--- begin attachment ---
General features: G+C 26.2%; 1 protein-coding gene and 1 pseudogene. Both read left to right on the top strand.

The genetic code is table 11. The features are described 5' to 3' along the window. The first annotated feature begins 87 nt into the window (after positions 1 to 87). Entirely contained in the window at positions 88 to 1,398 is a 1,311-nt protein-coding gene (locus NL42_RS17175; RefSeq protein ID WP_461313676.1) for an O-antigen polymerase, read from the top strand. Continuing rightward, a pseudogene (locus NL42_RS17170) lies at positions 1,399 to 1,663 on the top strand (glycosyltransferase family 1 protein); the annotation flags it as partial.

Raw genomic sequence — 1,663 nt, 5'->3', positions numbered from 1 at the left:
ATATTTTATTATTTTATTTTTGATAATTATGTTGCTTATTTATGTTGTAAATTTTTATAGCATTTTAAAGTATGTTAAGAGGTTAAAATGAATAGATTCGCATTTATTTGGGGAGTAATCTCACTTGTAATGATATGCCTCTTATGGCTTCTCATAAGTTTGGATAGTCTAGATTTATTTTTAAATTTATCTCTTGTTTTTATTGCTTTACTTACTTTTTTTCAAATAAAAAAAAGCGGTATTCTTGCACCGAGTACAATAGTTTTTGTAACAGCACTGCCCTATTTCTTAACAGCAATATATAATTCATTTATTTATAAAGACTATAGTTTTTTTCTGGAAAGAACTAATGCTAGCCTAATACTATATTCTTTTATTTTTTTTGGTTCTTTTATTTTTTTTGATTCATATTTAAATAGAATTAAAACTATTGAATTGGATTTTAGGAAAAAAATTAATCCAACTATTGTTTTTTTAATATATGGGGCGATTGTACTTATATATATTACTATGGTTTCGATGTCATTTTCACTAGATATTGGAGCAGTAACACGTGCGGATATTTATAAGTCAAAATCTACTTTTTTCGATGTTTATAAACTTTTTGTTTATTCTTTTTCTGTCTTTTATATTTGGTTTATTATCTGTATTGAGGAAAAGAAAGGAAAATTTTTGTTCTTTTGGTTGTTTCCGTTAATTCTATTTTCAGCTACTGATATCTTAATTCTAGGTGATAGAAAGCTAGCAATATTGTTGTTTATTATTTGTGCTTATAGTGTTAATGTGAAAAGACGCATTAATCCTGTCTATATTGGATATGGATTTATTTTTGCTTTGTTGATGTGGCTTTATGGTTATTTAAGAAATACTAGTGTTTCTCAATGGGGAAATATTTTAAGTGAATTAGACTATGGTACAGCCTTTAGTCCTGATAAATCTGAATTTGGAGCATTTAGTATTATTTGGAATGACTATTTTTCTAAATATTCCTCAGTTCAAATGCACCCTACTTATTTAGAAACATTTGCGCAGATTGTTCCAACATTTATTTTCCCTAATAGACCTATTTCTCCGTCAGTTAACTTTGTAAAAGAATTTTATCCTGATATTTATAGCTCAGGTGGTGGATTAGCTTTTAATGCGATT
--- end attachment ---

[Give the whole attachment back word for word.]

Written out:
General features: G+C 26.2%; 1 protein-coding gene and 1 pseudogene. Both read left to right on the top strand.

The genetic code is table 11. The features are described 5' to 3' along the window. The first annotated feature begins 87 nt into the window (after positions 1 to 87). Entirely contained in the window at positions 88 to 1,398 is a 1,311-nt protein-coding gene (locus NL42_RS17175; RefSeq protein ID WP_461313676.1) for an O-antigen polymerase, read from the top strand. Continuing rightward, a pseudogene (locus NL42_RS17170) lies at positions 1,399 to 1,663 on the top strand (glycosyltransferase family 1 protein); the annotation flags it as partial.

Raw genomic sequence — 1,663 nt, 5'->3', positions numbered from 1 at the left:
ATATTTTATTATTTTATTTTTGATAATTATGTTGCTTATTTATGTTGTAAATTTTTATAGCATTTTAAAGTATGTTAAGAGGTTAAAATGAATAGATTCGCATTTATTTGGGGAGTAATCTCACTTGTAATGATATGCCTCTTATGGCTTCTCATAAGTTTGGATAGTCTAGATTTATTTTTAAATTTATCTCTTGTTTTTATTGCTTTACTTACTTTTTTTCAAATAAAAAAAAGCGGTATTCTTGCACCGAGTACAATAGTTTTTGTAACAGCACTGCCCTATTTCTTAACAGCAATATATAATTCATTTATTTATAAAGACTATAGTTTTTTTCTGGAAAGAACTAATGCTAGCCTAATACTATATTCTTTTATTTTTTTTGGTTCTTTTATTTTTTTTGATTCATATTTAAATAGAATTAAAACTATTGAATTGGATTTTAGGAAAAAAATTAATCCAACTATTGTTTTTTTAATATATGGGGCGATTGTACTTATATATATTACTATGGTTTCGATGTCATTTTCACTAGATATTGGAGCAGTAACACGTGCGGATATTTATAAGTCAAAATCTACTTTTTTCGATGTTTATAAACTTTTTGTTTATTCTTTTTCTGTCTTTTATATTTGGTTTATTATCTGTATTGAGGAAAAGAAAGGAAAATTTTTGTTCTTTTGGTTGTTTCCGTTAATTCTATTTTCAGCTACTGATATCTTAATTCTAGGTGATAGAAAGCTAGCAATATTGTTGTTTATTATTTGTGCTTATAGTGTTAATGTGAAAAGACGCATTAATCCTGTCTATATTGGATATGGATTTATTTTTGCTTTGTTGATGTGGCTTTATGGTTATTTAAGAAATACTAGTGTTTCTCAATGGGGAAATATTTTAAGTGAATTAGACTATGGTACAGCCTTTAGTCCTGATAAATCTGAATTTGGAGCATTTAGTATTATTTGGAATGACTATTTTTCTAAATATTCCTCAGTTCAAATGCACCCTACTTATTTAGAAACATTTGCGCAGATTGTTCCAACATTTATTTTCCCTAATAGACCTATTTCTCCGTCAGTTAACTTTGTAAAAGAATTTTATCCTGATATTTATAGCTCAGGTGGTGGATTAGCTTTTAATGCGATT